His win automatically qualified him for the Ironman World Championship in Kailua-Kona, Hawaii, which will be held tomorrow. He will compete with top qualifiers from around the world.

After he completed his secondary schooling, he took up running. At first, he ran distances of 3km, 5km and 10km. Gradually, he developed an interest in long-distance running. His first long-distance run covered 30km, just after a month of running.

He has his uncle to thank for introducing him to Ironman Malaysia. After seeing his capabilities, his uncle – who is also a triathlete himself – suggested that Lim try the triathlon and registered him for the 2016 Ironman Malaysia.

For the World Championship in Hawaii, Lim will be the first Langkawian and the youngest Malaysian ever to compete.

In April, he took part in the 2018 Ironman 70.3 Bintan in Indonesia. He came in second in the 18-24 years category.

You have to be passionate, consistent and disciplined in order to achieve your goals, says Lim.

By asking friends for their advice and opinions and trying to visualise a solution for a win-win outcome. And stay calm and focus on the big picture.

The moment I crossed the finish line and found out that I had finished top three in my age group (18-24 years old) for 2017 Ironman Malaysia and qualified for Ironman Kona World Championship 2018!

To beat my personal best for triathlon races and try my best to inspire people to follow their dreams!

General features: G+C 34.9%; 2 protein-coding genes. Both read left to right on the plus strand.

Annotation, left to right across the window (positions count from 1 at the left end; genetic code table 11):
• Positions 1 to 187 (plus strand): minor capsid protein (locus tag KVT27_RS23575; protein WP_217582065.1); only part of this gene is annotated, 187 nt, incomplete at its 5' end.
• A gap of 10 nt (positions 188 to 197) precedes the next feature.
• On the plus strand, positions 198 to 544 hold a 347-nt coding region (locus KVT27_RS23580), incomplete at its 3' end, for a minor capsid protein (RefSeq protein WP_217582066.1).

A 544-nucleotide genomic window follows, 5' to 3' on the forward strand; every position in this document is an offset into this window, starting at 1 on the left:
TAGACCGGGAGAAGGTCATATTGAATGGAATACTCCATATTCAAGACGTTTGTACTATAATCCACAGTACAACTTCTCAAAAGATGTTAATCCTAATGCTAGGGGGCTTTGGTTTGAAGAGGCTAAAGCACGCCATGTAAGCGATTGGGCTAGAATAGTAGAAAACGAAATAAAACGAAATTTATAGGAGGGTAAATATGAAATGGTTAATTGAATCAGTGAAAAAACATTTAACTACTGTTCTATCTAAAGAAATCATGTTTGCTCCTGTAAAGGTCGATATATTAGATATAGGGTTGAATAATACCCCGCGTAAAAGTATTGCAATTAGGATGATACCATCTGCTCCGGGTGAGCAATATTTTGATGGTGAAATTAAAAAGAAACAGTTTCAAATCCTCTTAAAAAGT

Im a part-time swim coach under the Gogetter Triathlon Squad. Normally our coaching class starts from late evening until night, so I train two sessions per day (morning and afternoon) before I start my coaching session.

i. I learnt how to swim via YouTube, three months before 2016 Ironman Malaysia (my first ever triathlon race).

For Ironman distance, I will have breakfast (two pieces of bread and hot drinks) two to two-and-a-half hours before a race. For Bike Leg, I will have one energy gel every 45 minutes, one organic energy bar and two bottles of ultra-endurance drinks. For Run Leg, I will take one energy gel every 30 minutes. For post-race, I make sure to have my usual recovery drink, which is a whey protein drink.

I feel very grateful and lucky to have strong support from LADAs (Langkawi Development & Authority) and Langkawian friends in my journey to Ironman World Championship in Kailua-Kona, Hawaii. Im proud to represent Langkawi and Malaysia in my biggest dream race ever! I will try my very best to finish strong in one of the toughest races in the world, and make Langkawi and Malaysia proud! is the lifestyle portal of The Star Media Group. features stories on Entertainment, People, Style, Culture, Food, Health, Family, Living and Travel.